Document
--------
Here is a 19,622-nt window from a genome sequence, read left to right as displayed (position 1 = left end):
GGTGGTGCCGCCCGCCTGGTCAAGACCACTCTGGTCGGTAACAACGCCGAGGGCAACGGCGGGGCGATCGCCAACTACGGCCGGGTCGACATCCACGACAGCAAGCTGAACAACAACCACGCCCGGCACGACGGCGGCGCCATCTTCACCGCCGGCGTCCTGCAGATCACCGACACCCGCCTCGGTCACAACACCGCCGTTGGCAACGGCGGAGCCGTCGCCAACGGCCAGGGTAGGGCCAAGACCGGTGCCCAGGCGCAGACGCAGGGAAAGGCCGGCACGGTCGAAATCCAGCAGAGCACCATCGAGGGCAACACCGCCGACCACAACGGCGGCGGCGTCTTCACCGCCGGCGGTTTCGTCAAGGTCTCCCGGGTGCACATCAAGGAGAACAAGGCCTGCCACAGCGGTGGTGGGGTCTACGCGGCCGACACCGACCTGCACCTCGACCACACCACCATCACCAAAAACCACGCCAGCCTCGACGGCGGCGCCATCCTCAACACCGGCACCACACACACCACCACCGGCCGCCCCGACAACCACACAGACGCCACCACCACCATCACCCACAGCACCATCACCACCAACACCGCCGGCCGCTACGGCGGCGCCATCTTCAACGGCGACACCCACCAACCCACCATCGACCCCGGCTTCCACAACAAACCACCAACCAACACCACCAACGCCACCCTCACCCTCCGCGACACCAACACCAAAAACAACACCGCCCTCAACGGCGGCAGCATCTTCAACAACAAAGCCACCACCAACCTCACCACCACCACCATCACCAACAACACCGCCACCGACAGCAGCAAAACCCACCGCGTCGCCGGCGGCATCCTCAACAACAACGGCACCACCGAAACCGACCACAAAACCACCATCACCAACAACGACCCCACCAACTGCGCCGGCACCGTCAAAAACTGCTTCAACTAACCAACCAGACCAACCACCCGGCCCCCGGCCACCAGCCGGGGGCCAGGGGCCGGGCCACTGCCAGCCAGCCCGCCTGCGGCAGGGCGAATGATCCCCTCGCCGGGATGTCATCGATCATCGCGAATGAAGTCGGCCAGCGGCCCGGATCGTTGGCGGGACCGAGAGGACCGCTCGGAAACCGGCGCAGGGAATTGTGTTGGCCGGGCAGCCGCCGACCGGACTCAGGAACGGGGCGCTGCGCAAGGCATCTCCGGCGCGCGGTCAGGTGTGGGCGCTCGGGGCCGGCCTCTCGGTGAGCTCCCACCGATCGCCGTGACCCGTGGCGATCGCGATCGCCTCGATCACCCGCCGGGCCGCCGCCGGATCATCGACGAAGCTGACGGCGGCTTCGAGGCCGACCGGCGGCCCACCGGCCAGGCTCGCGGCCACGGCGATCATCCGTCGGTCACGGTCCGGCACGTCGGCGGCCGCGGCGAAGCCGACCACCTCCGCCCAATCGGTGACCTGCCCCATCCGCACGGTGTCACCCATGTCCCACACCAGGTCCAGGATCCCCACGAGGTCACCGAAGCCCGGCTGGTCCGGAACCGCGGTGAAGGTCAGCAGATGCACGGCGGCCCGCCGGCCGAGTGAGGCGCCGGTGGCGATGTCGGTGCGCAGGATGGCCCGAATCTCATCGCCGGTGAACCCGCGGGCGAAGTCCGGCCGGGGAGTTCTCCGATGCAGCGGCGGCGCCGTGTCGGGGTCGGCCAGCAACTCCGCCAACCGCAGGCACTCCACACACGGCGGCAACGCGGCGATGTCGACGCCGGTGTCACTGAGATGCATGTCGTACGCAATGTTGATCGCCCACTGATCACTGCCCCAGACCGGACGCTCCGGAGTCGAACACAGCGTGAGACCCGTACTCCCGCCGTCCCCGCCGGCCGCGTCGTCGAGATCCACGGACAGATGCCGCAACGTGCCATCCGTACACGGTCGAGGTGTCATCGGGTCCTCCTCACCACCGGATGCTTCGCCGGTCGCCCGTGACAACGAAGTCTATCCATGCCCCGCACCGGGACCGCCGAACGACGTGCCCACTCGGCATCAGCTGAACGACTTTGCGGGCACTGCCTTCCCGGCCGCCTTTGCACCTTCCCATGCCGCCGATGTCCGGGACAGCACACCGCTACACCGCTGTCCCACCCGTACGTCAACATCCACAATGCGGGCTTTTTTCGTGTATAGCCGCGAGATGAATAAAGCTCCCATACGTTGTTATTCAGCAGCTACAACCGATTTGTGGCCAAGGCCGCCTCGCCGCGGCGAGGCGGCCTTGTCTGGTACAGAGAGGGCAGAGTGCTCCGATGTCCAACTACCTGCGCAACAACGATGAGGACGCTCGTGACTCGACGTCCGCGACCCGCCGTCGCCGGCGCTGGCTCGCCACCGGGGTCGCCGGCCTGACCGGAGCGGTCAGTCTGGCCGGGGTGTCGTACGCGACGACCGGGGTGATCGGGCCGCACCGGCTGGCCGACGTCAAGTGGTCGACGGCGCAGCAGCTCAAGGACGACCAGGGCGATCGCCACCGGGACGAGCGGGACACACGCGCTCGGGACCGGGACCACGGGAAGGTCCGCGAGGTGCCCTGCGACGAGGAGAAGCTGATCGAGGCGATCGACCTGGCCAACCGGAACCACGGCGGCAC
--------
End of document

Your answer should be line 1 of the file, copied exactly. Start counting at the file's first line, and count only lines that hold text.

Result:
Here is a 19,622-nt window from a genome sequence, read left to right as displayed (position 1 = left end):